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Uncanny Update

By George Rose

March 27, 2009

Behold all of the movies of the summer of 2012. By my count, there are 13.

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In recent years, it's been clear that the box office has taken a bit of a tumble. Annual attendance is usually down, while revenue only up slightly due to increased ticket prices. People appear to be losing interest in films. This is because Hollywood is out of decent original ideas, made obvious by their frequent attempts to adapt other works of art into feature films. More often than not, the project fails, at least critically. Lack of similarity to the source material, missing plot points, and the loss of the original work's initial spark of genius are all valid reasons why most forms of art are best left in their original medium. As the box office seemed destined for chaos, one genre that spreads across all the many mediums made way to the head of the pack to claim its rightful place as Hollywood's guardian angel...

I'm talking about super heroes, or rather, any feature character(s) with super-human abilities. Behind them is their legion of fanboy followers, geeks armed with the computer wizardry and lack of social life required to raise interest and online insanity over upcoming releases of their favorite comic icons. Naturally, behind every great geek idea lies a jock ready to take credit. What was to follow the comic-boom in box office was a type of devotion not seen since before the Church started granting divorces. Any sort of film that was adapted from previous source material and had any uncanny influence (mutants, wizards, vampires, etc.) became the talk of the town, and saw either box office fortune or direct-to-DVD fodder. The positive extreme end of the spectrum is Spider-Man, which changed movie-going forever when it announced to the world that fanboy-stamped films could be among the most profitable and record breaking if you stopped pushing the losers aside and started listening to them.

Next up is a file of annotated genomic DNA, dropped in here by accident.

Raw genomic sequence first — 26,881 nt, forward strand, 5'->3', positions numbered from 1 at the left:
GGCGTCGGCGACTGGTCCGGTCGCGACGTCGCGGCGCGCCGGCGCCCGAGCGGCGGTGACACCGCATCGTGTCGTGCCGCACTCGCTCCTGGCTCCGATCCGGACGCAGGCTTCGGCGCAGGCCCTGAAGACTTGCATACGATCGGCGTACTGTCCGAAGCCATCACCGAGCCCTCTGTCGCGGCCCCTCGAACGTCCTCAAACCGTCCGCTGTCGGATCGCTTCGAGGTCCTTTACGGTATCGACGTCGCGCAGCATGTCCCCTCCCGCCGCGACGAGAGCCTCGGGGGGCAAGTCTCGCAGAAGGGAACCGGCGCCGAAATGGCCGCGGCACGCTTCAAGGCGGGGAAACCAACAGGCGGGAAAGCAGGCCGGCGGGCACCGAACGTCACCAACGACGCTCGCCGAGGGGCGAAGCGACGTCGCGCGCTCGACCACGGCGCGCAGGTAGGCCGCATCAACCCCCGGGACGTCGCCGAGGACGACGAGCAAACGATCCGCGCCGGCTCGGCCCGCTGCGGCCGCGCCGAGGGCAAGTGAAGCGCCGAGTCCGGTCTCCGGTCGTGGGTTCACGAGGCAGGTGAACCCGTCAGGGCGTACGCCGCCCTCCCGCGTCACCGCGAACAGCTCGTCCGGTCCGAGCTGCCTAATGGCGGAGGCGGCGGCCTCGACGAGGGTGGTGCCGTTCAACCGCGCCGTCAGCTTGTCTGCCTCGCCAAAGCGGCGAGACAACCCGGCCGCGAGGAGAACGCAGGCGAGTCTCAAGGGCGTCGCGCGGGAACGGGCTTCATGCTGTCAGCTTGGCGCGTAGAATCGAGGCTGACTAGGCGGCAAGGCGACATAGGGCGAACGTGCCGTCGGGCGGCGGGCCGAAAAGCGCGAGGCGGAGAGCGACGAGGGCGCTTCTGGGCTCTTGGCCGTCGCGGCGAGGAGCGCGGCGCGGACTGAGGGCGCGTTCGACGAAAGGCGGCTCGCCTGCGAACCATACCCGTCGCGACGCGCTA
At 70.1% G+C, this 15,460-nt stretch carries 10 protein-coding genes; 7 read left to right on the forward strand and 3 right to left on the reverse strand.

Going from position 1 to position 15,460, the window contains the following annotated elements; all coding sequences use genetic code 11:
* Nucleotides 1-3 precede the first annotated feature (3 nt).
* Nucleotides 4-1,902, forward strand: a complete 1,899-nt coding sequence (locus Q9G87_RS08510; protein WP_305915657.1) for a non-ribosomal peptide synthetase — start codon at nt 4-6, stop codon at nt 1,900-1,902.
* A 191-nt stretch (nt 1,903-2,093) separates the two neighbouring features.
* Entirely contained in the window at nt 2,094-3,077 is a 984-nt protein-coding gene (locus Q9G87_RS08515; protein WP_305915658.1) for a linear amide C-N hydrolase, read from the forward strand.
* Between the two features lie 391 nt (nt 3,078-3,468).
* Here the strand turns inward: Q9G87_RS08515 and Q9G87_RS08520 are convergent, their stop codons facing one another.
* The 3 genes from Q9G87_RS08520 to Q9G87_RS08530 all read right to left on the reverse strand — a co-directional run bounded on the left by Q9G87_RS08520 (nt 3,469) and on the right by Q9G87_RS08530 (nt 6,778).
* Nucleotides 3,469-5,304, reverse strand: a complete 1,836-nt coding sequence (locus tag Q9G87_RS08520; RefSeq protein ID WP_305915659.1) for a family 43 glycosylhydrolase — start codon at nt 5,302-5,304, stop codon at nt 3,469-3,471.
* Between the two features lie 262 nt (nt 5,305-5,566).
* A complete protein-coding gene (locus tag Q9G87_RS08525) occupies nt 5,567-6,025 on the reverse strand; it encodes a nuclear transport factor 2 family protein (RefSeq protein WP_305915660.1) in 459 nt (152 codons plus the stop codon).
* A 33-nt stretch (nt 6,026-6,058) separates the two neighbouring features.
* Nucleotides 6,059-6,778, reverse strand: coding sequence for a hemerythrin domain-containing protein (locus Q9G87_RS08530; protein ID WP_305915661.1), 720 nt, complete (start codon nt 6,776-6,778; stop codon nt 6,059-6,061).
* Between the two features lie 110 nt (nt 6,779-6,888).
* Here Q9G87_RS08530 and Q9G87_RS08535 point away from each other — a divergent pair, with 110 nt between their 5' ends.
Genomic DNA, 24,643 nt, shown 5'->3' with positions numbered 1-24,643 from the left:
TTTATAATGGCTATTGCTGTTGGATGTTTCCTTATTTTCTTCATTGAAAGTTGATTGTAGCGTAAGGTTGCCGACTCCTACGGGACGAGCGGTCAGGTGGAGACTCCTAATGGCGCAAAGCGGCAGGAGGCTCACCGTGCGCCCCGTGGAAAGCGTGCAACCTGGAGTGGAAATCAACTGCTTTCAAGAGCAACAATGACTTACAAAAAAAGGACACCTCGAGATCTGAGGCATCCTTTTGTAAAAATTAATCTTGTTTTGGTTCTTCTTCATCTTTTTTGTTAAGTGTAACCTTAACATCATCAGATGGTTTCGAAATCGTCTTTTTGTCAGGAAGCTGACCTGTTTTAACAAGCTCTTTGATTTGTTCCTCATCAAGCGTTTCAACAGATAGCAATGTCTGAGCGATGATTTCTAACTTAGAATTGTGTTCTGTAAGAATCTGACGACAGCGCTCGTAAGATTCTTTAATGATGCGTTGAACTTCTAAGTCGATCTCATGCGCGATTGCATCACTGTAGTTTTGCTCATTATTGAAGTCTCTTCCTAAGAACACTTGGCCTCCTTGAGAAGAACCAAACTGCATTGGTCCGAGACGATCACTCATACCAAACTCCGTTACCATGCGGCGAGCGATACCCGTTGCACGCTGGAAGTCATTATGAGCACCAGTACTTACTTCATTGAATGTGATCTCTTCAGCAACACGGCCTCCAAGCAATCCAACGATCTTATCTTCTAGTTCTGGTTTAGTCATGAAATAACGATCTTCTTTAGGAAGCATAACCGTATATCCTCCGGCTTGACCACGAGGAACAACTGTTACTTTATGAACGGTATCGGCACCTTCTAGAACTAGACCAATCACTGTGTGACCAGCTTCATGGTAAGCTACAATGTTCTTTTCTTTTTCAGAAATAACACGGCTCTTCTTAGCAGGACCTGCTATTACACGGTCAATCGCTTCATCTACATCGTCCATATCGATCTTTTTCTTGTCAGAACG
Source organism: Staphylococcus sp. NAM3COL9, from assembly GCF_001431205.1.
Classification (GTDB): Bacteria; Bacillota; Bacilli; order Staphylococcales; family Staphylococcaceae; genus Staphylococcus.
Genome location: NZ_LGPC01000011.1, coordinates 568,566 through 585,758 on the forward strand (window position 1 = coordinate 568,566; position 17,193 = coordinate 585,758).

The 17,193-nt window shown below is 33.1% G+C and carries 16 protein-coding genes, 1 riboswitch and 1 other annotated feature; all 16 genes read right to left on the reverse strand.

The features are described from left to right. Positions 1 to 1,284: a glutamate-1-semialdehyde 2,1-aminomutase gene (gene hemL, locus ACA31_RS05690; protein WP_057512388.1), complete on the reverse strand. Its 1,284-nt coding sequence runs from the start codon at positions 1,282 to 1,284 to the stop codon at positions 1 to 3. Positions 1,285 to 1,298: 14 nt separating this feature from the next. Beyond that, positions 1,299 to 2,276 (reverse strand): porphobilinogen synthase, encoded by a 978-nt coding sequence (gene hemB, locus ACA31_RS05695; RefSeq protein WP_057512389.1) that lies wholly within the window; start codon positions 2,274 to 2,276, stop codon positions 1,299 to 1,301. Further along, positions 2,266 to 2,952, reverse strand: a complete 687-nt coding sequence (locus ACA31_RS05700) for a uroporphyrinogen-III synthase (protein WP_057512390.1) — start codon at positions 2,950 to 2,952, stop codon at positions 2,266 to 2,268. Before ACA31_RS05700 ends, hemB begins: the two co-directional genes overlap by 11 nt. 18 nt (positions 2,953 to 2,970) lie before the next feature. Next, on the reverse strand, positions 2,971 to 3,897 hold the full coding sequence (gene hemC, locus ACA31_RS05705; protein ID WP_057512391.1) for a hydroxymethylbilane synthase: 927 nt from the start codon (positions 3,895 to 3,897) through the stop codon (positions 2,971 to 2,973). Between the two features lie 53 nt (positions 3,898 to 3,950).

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Comic books seemed the biggest of the behemoths, with the Spider-Man franchise claiming biggest opening weekend twice, The Dark Knight as our newest opening weekend champ and second largest film total, and countless other success stories. However, other source-material-first favorites have become equal competitors for breaking box office records. For every dork-driven Spider-Man and Watchmen there is a Transformers or Twilight. It's probably because many of the people in one group are also part of the other. I am a diehard fan of the comic book, which aside from film is my favorite medium. Then again, I saw all three Lord of the Rings midnight screenings. It's hard to draw the line between which medium has better control over the box office.

Rather than decide, it seems clear that interest in Marvel and DC properties now parallels other fanboy supported works, like children's novel series or even certain film maker's careers, such as J.J. Abrams. What's to be said of their superior box office receipts is that the average film-goer loves the super human, and if there's some sort of source material, then, well, let the contest for biggest fan begin. But Hollywood isn't blind. They're fully aware of this new fetish; the Twilight movies are all being fast-tracked, graphic novels are being over-adapted, and Hasboro now has a film division. You give them an inch and they'll ravage every mile (see: Punisher or Eragon).


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